by James P. Hughes
Ahh, poor Pauline indeed! In 1914, the silent film series The Perils of Pauline, starring actress Pearl White, captured the nation’s fancy with its twenty episodes of suspense, danger and intrigue. Each breathtaking installment found its virtuous heroine in a precarious, life-threatening situation – only to see her miraculously rescued or somehow cleverly escape disaster at a climactic moment.
In the very early 20th century, such “cliffhanger” adventure serials dominated silent film, guaranteeing the return of fans to the silver screen again and again. In those largely pre-Hollywood days, The Perils of Pauline and other early serials were filmed in New York City and New Jersey. Yet through quirky circumstances, the famed Pearl White filmed several scenes of Perils in the striking surroundings of Ithaca, New York. The small city on Cayuga Lake, with Cornell University high on a hill above, would later become a hotbed for early motion pictures. Pearl would often return to Ithaca, starring in various films and serials.
Ithaca’s connection to the “silent era” of film began by chance in 1912, when Ted Wharton, on assignment for Chicago’s Essanay Studios, arrived in Ithaca to film a spirited football game between Cornell and Penn State, a movie subsequently titled Football Days at Cornell. While there, Wharton took the opportunity to visit relatives in nearby Ludlowville.
Something noteworthy transpired on that visit – Wharton was stunned with the scenery and potential of the region as a cinematic backdrop for future films. Its deep and craggy gorges, dozens of plunging waterfalls, majestic hillsides, crystalline lake and the comfortable college town of Ithaca all played into his plans of what could be.
By 1913, Wharton had returned to Ithaca with his brother Leo. Notable and respected filmmakers, the Whartons set up operations in a rented studio space downtown. The enterprise grew, and by May of 1915 the brothers had moved Wharton Studio, Inc. to a leased building on renovated acreage in Renwick Park (now Stewart Park) on the shores of Cayuga Lake.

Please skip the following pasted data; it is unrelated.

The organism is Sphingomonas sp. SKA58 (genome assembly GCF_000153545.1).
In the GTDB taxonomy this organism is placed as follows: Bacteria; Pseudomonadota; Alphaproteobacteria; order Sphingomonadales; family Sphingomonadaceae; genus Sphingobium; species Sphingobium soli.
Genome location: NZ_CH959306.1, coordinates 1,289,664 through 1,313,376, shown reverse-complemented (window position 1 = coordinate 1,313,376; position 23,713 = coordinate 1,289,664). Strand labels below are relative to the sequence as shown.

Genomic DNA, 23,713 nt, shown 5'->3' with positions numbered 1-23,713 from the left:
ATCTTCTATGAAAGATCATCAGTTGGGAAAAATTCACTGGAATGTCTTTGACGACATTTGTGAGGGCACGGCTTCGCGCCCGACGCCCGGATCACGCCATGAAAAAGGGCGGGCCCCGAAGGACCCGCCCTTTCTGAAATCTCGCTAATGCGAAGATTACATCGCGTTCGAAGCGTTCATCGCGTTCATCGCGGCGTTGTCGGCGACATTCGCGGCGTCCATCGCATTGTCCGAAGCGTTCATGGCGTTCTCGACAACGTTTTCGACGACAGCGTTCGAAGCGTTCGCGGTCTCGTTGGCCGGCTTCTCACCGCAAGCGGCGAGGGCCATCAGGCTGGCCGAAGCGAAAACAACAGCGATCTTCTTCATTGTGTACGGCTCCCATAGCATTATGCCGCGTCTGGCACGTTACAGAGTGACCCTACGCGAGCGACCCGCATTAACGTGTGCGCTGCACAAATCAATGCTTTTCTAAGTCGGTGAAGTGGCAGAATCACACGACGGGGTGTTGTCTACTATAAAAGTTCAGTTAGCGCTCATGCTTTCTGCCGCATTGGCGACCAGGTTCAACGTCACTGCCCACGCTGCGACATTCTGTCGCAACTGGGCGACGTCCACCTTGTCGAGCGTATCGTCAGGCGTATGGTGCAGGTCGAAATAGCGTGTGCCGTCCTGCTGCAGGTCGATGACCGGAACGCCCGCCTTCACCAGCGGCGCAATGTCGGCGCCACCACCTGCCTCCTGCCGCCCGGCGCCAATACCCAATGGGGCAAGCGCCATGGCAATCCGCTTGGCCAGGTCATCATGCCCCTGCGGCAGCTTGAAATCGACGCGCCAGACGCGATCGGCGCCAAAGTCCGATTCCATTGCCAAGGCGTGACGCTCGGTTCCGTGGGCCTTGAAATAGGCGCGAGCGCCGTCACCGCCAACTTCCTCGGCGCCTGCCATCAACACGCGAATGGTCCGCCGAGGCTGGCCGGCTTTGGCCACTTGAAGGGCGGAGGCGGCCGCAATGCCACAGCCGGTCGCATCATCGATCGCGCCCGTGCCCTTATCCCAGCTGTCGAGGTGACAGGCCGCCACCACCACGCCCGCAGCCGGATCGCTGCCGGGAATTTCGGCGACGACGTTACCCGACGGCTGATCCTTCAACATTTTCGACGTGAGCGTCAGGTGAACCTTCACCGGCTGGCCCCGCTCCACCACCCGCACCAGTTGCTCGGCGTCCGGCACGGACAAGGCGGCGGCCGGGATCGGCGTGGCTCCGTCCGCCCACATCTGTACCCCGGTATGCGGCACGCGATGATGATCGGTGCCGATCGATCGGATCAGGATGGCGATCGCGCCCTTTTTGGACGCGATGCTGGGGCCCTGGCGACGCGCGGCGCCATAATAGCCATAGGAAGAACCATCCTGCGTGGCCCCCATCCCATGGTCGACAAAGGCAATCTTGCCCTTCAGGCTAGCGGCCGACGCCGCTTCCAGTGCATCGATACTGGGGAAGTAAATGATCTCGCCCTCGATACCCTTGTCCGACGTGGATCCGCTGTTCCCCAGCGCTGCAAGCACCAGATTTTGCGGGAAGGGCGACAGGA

From their early “flicks” in 1913 until 1919, a steady stream of movies flowed from Wharton Studio, classic silents created and filmed in Ithaca and its environs. The early scenes from The Perils of Pauline led to other popular serials of the day, including Exploits of Elaine (1914), Beatrice Fairfax (1916), Mysteries of Myra (1916) and Patria (1917). Feature films from Wharton Studio included The Great White Trail, an epic of the Arctic (1917) and A Romance of the Air, a tale of America’s first combat aviators (1918). Using striking natural surroundings and elaborate studio sets, the Whartons directed and produced hundreds of reels that were repeatedly viewed across the country and around the world.
Movie luminaries – performers previously seen only on the silver screen – arrived in Ithaca’s backyard, lived in its hotels, ate in its restaurants, walked its streets and acted in Wharton films. Prominent among them were Norma Talmadge, Lionel Barrymore, Francis X. Bushman, Irene Castle, Warner Oland, Grace Darling and even a very young Oliver Hardy. Perhaps unfamiliar to many today, their names remain very much alive to movie buffs everywhere.
Each of them left a mark. At the time, Irene Castle, demure but provocative, was hailed as “America’s best known and best dressed woman.” Her flowing gowns and stylish bob haircut defined elegance. Young Lionel Barrymore, a prominent member of the famed Barrymore theatrical family, was still in the early stages of his long and storied career. Francis X. Bushman, in his heyday advertised as “the Handsomest Man in the World,” continued to act and direct for decades.